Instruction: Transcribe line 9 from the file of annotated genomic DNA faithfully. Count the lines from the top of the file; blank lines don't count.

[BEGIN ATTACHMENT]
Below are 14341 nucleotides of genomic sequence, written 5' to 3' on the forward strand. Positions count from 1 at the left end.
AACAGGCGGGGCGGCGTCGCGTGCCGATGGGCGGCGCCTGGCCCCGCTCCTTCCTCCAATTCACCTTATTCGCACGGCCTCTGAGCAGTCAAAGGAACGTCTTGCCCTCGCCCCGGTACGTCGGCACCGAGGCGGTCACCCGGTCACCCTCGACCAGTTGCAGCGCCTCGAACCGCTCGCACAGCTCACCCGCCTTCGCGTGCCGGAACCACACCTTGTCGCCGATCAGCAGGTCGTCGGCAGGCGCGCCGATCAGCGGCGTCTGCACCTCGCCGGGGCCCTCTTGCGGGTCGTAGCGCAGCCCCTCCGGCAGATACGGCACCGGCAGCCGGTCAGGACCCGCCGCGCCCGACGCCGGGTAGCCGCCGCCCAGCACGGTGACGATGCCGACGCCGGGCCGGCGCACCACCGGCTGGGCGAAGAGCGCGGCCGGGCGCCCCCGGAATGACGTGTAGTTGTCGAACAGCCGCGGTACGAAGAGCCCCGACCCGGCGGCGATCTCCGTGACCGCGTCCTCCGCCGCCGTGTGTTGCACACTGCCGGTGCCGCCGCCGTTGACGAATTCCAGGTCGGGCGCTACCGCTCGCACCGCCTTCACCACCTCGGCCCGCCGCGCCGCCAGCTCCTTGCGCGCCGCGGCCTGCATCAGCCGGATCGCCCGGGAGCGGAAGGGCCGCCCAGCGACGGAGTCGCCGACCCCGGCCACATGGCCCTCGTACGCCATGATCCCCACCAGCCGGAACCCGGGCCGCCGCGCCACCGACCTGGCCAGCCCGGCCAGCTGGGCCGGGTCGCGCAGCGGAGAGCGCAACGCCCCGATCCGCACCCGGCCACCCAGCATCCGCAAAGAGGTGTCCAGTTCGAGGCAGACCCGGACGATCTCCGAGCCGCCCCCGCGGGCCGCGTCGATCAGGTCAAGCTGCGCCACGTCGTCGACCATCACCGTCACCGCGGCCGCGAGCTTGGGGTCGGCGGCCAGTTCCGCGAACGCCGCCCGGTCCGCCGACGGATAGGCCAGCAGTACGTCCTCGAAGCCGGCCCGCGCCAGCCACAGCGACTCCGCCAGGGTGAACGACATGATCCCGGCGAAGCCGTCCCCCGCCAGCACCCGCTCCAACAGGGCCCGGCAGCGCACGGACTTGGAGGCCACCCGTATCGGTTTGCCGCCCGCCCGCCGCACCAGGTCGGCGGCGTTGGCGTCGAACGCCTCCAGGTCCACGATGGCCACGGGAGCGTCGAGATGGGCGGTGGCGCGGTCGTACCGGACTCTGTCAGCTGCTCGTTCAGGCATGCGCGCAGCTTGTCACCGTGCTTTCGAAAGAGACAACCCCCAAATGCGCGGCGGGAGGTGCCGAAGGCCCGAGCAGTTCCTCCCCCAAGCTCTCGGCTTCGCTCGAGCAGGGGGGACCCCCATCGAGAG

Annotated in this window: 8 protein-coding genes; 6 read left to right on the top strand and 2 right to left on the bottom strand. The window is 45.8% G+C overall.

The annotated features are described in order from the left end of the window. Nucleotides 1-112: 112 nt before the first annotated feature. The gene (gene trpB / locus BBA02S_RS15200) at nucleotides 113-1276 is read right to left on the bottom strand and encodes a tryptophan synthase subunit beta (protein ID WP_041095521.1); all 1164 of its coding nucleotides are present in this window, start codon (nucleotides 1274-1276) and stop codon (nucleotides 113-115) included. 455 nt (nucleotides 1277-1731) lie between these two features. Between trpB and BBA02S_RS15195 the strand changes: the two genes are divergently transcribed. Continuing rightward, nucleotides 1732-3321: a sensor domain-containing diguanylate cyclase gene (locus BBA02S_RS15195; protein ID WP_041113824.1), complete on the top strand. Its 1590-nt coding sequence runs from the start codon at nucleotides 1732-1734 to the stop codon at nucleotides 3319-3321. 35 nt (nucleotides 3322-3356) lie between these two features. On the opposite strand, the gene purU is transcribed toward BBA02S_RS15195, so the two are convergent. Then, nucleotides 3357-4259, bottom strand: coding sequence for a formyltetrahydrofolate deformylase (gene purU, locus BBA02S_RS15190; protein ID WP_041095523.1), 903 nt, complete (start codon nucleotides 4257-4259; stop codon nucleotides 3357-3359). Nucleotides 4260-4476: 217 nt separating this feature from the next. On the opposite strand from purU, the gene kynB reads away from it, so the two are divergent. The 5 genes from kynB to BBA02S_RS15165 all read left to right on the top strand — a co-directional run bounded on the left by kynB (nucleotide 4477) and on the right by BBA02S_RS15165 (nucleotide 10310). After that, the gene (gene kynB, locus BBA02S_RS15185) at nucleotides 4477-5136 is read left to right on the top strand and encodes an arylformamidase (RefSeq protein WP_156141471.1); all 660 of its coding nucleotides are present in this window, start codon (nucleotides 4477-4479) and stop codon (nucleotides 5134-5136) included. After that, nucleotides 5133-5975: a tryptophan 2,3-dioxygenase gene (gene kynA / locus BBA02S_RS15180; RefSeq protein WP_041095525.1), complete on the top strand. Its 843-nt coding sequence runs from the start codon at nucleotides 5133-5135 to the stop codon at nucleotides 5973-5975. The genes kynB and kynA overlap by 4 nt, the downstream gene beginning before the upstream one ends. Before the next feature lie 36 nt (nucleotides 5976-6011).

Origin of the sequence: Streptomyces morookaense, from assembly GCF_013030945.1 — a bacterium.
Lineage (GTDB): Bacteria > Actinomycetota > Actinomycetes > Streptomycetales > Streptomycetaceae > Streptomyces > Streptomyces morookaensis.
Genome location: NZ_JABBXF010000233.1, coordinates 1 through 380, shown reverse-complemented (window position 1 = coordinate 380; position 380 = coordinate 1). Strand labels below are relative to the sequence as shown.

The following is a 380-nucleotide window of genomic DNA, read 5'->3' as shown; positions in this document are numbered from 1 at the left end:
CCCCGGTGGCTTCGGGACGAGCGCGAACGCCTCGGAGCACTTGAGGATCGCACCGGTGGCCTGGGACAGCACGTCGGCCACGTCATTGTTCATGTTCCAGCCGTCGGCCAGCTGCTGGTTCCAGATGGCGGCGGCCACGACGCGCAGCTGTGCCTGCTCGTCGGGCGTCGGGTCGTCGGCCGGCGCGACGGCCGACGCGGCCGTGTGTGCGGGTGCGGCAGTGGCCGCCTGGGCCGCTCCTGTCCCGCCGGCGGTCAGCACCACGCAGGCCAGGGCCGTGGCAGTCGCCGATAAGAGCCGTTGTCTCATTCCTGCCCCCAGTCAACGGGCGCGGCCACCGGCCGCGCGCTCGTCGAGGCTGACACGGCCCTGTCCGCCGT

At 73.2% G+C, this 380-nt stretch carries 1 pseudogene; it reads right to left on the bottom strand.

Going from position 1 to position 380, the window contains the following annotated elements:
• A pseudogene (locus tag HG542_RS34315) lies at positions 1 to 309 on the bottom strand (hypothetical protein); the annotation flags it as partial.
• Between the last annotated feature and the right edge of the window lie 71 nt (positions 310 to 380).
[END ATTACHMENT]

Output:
CCCCGGTGGCTTCGGGACGAGCGCGAACGCCTCGGAGCACTTGAGGATCGCACCGGTGGCCTGGGACAGCACGTCGGCCACGTCATTGTTCATGTTCCAGCCGTCGGCCAGCTGCTGGTTCCAGATGGCGGCGGCCACGACGCGCAGCTGTGCCTGCTCGTCGGGCGTCGGGTCGTCGGCCGGCGCGACGGCCGACGCGGCCGTGTGTGCGGGTGCGGCAGTGGCCGCCTGGGCCGCTCCTGTCCCGCCGGCGGTCAGCACCACGCAGGCCAGGGCCGTGGCAGTCGCCGATAAGAGCCGTTGTCTCATTCCTGCCCCCAGTCAACGGGCGCGGCCACCGGCCGCGCGCTCGTCGAGGCTGACACGGCCCTGTCCGCCGT